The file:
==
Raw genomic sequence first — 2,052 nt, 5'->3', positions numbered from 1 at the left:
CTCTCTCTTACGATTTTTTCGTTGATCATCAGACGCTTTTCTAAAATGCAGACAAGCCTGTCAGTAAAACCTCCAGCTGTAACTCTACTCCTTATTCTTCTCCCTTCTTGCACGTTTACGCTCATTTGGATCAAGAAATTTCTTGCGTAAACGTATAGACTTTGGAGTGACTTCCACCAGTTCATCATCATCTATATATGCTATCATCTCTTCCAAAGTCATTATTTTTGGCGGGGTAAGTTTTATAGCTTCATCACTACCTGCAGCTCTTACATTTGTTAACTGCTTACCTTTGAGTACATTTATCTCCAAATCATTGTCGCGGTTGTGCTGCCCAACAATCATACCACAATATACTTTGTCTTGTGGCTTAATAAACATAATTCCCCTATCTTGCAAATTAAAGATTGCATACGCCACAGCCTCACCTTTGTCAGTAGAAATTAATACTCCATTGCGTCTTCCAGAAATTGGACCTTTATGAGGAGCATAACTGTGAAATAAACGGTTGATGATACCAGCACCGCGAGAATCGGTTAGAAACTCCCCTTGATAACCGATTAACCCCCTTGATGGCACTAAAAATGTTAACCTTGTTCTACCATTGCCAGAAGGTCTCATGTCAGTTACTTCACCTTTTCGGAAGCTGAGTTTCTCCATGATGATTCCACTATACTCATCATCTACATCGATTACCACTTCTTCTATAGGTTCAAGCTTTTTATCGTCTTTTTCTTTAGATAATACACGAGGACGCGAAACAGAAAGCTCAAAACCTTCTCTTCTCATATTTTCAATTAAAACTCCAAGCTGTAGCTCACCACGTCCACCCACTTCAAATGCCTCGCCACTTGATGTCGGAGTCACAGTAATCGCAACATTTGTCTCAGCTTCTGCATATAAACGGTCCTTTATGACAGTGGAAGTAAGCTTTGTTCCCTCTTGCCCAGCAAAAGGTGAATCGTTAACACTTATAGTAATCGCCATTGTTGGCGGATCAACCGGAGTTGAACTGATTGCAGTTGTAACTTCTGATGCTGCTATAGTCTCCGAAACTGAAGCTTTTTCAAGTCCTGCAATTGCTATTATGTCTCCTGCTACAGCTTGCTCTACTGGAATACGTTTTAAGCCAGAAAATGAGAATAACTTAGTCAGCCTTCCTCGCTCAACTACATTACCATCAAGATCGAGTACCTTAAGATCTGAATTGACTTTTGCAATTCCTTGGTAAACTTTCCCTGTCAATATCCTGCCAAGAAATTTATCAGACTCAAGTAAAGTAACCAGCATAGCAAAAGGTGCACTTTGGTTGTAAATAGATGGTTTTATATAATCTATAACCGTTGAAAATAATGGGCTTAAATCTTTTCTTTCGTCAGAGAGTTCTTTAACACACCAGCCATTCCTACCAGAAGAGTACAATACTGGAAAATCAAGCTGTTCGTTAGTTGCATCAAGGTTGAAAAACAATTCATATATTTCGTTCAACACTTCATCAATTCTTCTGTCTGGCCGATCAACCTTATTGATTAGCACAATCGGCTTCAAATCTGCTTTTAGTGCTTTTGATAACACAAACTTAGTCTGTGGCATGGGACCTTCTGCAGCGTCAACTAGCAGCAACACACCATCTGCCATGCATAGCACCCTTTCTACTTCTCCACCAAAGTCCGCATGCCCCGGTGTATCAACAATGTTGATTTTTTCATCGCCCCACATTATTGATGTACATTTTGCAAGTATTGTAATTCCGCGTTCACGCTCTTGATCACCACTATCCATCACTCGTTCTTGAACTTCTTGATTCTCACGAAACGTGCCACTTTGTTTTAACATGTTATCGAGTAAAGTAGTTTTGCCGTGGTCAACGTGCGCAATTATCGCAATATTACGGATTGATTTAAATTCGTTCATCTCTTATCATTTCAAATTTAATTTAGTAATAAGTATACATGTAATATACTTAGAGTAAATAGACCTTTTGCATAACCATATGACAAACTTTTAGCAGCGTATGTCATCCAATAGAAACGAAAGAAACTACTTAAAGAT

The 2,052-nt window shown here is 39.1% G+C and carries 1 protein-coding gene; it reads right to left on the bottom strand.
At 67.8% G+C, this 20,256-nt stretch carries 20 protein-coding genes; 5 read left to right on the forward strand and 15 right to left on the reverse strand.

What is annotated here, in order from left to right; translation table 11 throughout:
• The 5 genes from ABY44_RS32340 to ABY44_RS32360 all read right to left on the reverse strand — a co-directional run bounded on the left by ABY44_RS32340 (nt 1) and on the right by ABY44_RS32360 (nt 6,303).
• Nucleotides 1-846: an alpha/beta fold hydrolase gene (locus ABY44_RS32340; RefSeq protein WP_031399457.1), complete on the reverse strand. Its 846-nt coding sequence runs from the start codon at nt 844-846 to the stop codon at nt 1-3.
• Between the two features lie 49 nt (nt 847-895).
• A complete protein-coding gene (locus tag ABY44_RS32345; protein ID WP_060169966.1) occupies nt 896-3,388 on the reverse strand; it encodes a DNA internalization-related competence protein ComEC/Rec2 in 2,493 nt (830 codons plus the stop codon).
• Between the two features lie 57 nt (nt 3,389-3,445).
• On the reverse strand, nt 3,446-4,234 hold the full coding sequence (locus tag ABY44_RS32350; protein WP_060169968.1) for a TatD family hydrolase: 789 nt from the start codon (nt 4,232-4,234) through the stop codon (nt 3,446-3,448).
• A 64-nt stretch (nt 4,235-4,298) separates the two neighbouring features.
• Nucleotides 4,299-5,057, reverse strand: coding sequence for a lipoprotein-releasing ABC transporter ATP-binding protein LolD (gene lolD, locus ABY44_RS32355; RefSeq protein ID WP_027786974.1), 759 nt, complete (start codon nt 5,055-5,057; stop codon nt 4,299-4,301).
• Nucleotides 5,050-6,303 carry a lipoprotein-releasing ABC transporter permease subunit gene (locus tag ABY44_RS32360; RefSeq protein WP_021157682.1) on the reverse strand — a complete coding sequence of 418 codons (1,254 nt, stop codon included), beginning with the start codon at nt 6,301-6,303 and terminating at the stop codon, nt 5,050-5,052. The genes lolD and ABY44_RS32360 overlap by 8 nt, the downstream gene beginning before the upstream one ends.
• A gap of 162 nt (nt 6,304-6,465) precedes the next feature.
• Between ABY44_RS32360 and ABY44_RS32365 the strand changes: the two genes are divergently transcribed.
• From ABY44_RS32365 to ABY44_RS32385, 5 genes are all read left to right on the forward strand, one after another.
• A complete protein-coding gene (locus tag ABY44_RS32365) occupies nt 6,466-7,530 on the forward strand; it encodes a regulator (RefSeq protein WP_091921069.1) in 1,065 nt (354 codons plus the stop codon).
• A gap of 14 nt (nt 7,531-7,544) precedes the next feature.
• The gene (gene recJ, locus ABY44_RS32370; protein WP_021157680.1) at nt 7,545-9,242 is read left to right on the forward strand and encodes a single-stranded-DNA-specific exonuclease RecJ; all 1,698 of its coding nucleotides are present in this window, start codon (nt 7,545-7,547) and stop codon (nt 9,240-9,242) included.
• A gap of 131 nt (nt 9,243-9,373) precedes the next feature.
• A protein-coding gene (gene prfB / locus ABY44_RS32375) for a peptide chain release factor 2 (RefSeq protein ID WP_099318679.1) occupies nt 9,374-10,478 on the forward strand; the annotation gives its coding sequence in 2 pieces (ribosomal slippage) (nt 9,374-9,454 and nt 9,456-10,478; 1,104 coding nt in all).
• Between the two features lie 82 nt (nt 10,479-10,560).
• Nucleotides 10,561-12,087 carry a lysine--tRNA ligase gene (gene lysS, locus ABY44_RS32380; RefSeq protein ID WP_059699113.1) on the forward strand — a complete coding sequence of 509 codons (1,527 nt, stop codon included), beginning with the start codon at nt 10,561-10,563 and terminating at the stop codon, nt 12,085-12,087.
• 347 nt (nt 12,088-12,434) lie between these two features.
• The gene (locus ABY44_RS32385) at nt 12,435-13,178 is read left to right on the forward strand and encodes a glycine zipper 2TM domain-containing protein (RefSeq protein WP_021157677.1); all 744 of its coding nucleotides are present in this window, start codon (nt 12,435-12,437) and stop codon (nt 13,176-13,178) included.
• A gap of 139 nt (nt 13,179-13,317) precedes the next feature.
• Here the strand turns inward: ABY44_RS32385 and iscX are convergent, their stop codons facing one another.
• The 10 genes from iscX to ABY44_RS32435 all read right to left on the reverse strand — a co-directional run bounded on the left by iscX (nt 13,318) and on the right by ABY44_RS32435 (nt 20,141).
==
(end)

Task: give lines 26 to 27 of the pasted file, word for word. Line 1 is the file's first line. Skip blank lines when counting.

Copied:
• The gene (locus ABY44_RS32385) at nt 12,435-13,178 is read left to right on the forward strand and encodes a glycine zipper 2TM domain-containing protein (RefSeq protein WP_021157677.1); all 744 of its coding nucleotides are present in this window, start codon (nt 12,435-12,437) and stop codon (nt 13,176-13,178) included.
• A gap of 139 nt (nt 13,179-13,317) precedes the next feature.